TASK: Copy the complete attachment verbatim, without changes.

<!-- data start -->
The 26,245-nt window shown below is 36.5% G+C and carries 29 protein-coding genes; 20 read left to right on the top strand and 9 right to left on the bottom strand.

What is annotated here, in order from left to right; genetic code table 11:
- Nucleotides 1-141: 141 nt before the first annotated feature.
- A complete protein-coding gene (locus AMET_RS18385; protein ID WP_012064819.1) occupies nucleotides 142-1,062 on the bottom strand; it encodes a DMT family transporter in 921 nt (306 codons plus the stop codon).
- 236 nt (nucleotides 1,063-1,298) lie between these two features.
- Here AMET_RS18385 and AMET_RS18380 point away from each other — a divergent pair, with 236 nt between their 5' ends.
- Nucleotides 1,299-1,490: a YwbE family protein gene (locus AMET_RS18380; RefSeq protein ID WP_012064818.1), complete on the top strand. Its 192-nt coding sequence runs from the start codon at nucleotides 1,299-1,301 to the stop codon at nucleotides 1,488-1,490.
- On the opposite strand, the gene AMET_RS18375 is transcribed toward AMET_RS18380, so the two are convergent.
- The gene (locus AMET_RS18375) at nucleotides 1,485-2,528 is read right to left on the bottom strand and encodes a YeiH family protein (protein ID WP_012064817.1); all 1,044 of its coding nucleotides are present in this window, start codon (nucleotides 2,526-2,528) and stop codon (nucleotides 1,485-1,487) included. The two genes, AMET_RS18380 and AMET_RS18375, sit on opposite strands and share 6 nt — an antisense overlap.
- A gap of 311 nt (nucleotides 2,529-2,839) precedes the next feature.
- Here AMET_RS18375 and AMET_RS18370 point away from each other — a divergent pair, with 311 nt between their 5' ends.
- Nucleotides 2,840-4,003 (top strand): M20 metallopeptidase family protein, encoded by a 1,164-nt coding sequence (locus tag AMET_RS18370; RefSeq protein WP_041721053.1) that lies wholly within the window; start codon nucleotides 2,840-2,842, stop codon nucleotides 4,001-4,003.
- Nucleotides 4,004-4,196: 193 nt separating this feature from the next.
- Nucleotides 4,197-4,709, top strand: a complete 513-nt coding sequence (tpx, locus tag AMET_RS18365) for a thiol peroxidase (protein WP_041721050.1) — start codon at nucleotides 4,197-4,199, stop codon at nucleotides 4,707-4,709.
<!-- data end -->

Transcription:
The 26,245-nt window shown below is 36.5% G+C and carries 29 protein-coding genes; 20 read left to right on the top strand and 9 right to left on the bottom strand.

What is annotated here, in order from left to right; genetic code table 11:
- Nucleotides 1-141: 141 nt before the first annotated feature.
- A complete protein-coding gene (locus AMET_RS18385; protein ID WP_012064819.1) occupies nucleotides 142-1,062 on the bottom strand; it encodes a DMT family transporter in 921 nt (306 codons plus the stop codon).
- 236 nt (nucleotides 1,063-1,298) lie between these two features.
- Here AMET_RS18385 and AMET_RS18380 point away from each other — a divergent pair, with 236 nt between their 5' ends.
- Nucleotides 1,299-1,490: a YwbE family protein gene (locus AMET_RS18380; RefSeq protein ID WP_012064818.1), complete on the top strand. Its 192-nt coding sequence runs from the start codon at nucleotides 1,299-1,301 to the stop codon at nucleotides 1,488-1,490.
- On the opposite strand, the gene AMET_RS18375 is transcribed toward AMET_RS18380, so the two are convergent.
- The gene (locus AMET_RS18375) at nucleotides 1,485-2,528 is read right to left on the bottom strand and encodes a YeiH family protein (protein ID WP_012064817.1); all 1,044 of its coding nucleotides are present in this window, start codon (nucleotides 2,526-2,528) and stop codon (nucleotides 1,485-1,487) included. The two genes, AMET_RS18380 and AMET_RS18375, sit on opposite strands and share 6 nt — an antisense overlap.
- A gap of 311 nt (nucleotides 2,529-2,839) precedes the next feature.
- Here AMET_RS18375 and AMET_RS18370 point away from each other — a divergent pair, with 311 nt between their 5' ends.
- Nucleotides 2,840-4,003 (top strand): M20 metallopeptidase family protein, encoded by a 1,164-nt coding sequence (locus tag AMET_RS18370; RefSeq protein WP_041721053.1) that lies wholly within the window; start codon nucleotides 2,840-2,842, stop codon nucleotides 4,001-4,003.
- Nucleotides 4,004-4,196: 193 nt separating this feature from the next.
- Nucleotides 4,197-4,709, top strand: a complete 513-nt coding sequence (tpx, locus tag AMET_RS18365) for a thiol peroxidase (protein WP_041721050.1) — start codon at nucleotides 4,197-4,199, stop codon at nucleotides 4,707-4,709.